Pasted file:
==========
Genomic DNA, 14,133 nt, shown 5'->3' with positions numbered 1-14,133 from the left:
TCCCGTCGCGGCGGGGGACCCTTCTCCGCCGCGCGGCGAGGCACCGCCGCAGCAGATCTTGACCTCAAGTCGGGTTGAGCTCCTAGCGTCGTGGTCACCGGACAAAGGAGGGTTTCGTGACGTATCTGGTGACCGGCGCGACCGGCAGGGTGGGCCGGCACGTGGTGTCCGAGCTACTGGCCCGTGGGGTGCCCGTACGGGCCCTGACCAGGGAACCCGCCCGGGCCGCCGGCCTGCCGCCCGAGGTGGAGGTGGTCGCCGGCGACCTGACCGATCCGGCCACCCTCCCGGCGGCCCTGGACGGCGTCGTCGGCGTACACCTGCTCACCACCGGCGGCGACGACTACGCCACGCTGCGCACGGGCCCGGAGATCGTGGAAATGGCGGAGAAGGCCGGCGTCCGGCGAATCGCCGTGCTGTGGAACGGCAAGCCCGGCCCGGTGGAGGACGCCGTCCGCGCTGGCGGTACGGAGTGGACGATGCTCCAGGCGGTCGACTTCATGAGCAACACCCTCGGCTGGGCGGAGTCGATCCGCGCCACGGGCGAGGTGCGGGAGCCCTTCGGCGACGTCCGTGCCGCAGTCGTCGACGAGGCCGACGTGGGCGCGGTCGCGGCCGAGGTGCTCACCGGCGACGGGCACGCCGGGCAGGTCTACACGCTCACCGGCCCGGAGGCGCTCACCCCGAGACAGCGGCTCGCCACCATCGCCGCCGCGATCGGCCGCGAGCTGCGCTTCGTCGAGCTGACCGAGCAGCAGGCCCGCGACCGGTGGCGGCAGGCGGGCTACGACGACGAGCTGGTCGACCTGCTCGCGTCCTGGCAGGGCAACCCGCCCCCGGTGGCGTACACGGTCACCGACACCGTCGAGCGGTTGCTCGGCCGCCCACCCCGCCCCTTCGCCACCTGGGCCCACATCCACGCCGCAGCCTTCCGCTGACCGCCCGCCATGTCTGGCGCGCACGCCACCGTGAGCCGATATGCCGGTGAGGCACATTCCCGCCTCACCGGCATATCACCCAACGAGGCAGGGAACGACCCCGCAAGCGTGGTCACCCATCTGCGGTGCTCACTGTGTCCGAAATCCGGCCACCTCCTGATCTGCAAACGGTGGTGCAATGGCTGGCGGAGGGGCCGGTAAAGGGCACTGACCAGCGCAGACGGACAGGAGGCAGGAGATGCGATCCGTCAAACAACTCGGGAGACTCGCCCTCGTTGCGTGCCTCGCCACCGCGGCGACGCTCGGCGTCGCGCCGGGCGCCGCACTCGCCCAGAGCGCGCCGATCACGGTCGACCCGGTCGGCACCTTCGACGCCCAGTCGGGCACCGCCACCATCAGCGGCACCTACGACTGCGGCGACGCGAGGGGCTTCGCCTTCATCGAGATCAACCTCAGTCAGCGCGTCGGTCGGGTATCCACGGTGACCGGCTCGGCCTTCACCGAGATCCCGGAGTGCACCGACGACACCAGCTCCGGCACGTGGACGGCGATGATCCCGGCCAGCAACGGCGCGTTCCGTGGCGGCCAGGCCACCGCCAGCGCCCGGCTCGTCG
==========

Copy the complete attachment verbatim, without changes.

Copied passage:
Genomic DNA, 14,133 nt, shown 5'->3' with positions numbered 1-14,133 from the left:
TCCCGTCGCGGCGGGGGACCCTTCTCCGCCGCGCGGCGAGGCACCGCCGCAGCAGATCTTGACCTCAAGTCGGGTTGAGCTCCTAGCGTCGTGGTCACCGGACAAAGGAGGGTTTCGTGACGTATCTGGTGACCGGCGCGACCGGCAGGGTGGGCCGGCACGTGGTGTCCGAGCTACTGGCCCGTGGGGTGCCCGTACGGGCCCTGACCAGGGAACCCGCCCGGGCCGCCGGCCTGCCGCCCGAGGTGGAGGTGGTCGCCGGCGACCTGACCGATCCGGCCACCCTCCCGGCGGCCCTGGACGGCGTCGTCGGCGTACACCTGCTCACCACCGGCGGCGACGACTACGCCACGCTGCGCACGGGCCCGGAGATCGTGGAAATGGCGGAGAAGGCCGGCGTCCGGCGAATCGCCGTGCTGTGGAACGGCAAGCCCGGCCCGGTGGAGGACGCCGTCCGCGCTGGCGGTACGGAGTGGACGATGCTCCAGGCGGTCGACTTCATGAGCAACACCCTCGGCTGGGCGGAGTCGATCCGCGCCACGGGCGAGGTGCGGGAGCCCTTCGGCGACGTCCGTGCCGCAGTCGTCGACGAGGCCGACGTGGGCGCGGTCGCGGCCGAGGTGCTCACCGGCGACGGGCACGCCGGGCAGGTCTACACGCTCACCGGCCCGGAGGCGCTCACCCCGAGACAGCGGCTCGCCACCATCGCCGCCGCGATCGGCCGCGAGCTGCGCTTCGTCGAGCTGACCGAGCAGCAGGCCCGCGACCGGTGGCGGCAGGCGGGCTACGACGACGAGCTGGTCGACCTGCTCGCGTCCTGGCAGGGCAACCCGCCCCCGGTGGCGTACACGGTCACCGACACCGTCGAGCGGTTGCTCGGCCGCCCACCCCGCCCCTTCGCCACCTGGGCCCACATCCACGCCGCAGCCTTCCGCTGACCGCCCGCCATGTCTGGCGCGCACGCCACCGTGAGCCGATATGCCGGTGAGGCACATTCCCGCCTCACCGGCATATCACCCAACGAGGCAGGGAACGACCCCGCAAGCGTGGTCACCCATCTGCGGTGCTCACTGTGTCCGAAATCCGGCCACCTCCTGATCTGCAAACGGTGGTGCAATGGCTGGCGGAGGGGCCGGTAAAGGGCACTGACCAGCGCAGACGGACAGGAGGCAGGAGATGCGATCCGTCAAACAACTCGGGAGACTCGCCCTCGTTGCGTGCCTCGCCACCGCGGCGACGCTCGGCGTCGCGCCGGGCGCCGCACTCGCCCAGAGCGCGCCGATCACGGTCGACCCGGTCGGCACCTTCGACGCCCAGTCGGGCACCGCCACCATCAGCGGCACCTACGACTGCGGCGACGCGAGGGGCTTCGCCTTCATCGAGATCAACCTCAGTCAGCGCGTCGGTCGGGTATCCACGGTGACCGGCTCGGCCTTCACCGAGATCCCGGAGTGCACCGACGACACCAGCTCCGGCACGTGGACGGCGATGATCCCGGCCAGCAACGGCGCGTTCCGTGGCGGCCAGGCCACCGCCAGCGCCCGGCTCGTCG